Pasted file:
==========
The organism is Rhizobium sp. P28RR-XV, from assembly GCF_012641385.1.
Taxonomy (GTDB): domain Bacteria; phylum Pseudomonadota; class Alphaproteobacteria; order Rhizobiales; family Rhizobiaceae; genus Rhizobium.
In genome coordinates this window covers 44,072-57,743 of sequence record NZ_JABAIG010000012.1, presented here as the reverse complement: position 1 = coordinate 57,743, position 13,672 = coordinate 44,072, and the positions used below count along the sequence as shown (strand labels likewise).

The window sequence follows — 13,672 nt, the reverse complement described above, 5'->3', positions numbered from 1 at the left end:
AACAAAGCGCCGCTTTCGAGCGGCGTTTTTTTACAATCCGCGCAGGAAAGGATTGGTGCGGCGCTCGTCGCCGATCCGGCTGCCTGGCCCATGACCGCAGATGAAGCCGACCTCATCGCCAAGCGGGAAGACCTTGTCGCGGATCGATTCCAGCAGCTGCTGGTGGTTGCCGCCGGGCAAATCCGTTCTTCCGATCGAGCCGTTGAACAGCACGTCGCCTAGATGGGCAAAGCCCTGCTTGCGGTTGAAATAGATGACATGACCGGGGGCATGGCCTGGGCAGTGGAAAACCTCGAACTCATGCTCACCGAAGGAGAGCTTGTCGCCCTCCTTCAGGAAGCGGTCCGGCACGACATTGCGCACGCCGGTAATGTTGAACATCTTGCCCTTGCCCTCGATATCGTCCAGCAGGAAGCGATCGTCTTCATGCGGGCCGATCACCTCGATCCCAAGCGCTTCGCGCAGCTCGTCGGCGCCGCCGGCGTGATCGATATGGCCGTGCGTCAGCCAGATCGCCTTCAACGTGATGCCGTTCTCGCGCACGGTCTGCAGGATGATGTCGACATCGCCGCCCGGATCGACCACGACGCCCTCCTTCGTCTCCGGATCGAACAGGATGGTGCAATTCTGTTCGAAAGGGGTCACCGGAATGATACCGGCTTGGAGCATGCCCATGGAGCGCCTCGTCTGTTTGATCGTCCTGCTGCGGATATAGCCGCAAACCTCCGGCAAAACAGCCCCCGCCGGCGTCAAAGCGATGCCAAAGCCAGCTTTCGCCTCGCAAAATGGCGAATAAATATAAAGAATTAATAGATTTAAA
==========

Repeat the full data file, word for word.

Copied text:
The organism is Rhizobium sp. P28RR-XV, from assembly GCF_012641385.1.
Taxonomy (GTDB): domain Bacteria; phylum Pseudomonadota; class Alphaproteobacteria; order Rhizobiales; family Rhizobiaceae; genus Rhizobium.
In genome coordinates this window covers 44,072-57,743 of sequence record NZ_JABAIG010000012.1, presented here as the reverse complement: position 1 = coordinate 57,743, position 13,672 = coordinate 44,072, and the positions used below count along the sequence as shown (strand labels likewise).

The window sequence follows — 13,672 nt, the reverse complement described above, 5'->3', positions numbered from 1 at the left end:
AACAAAGCGCCGCTTTCGAGCGGCGTTTTTTTACAATCCGCGCAGGAAAGGATTGGTGCGGCGCTCGTCGCCGATCCGGCTGCCTGGCCCATGACCGCAGATGAAGCCGACCTCATCGCCAAGCGGGAAGACCTTGTCGCGGATCGATTCCAGCAGCTGCTGGTGGTTGCCGCCGGGCAAATCCGTTCTTCCGATCGAGCCGTTGAACAGCACGTCGCCTAGATGGGCAAAGCCCTGCTTGCGGTTGAAATAGATGACATGACCGGGGGCATGGCCTGGGCAGTGGAAAACCTCGAACTCATGCTCACCGAAGGAGAGCTTGTCGCCCTCCTTCAGGAAGCGGTCCGGCACGACATTGCGCACGCCGGTAATGTTGAACATCTTGCCCTTGCCCTCGATATCGTCCAGCAGGAAGCGATCGTCTTCATGCGGGCCGATCACCTCGATCCCAAGCGCTTCGCGCAGCTCGTCGGCGCCGCCGGCGTGATCGATATGGCCGTGCGTCAGCCAGATCGCCTTCAACGTGATGCCGTTCTCGCGCACGGTCTGCAGGATGATGTCGACATCGCCGCCCGGATCGACCACGACGCCCTCCTTCGTCTCCGGATCGAACAGGATGGTGCAATTCTGTTCGAAAGGGGTCACCGGAATGATACCGGCTTGGAGCATGCCCATGGAGCGCCTCGTCTGTTTGATCGTCCTGCTGCGGATATAGCCGCAAACCTCCGGCAAAACAGCCCCCGCCGGCGTCAAAGCGATGCCAAAGCCAGCTTTCGCCTCGCAAAATGGCGAATAAATATAAAGAATTAATAGATTTAAA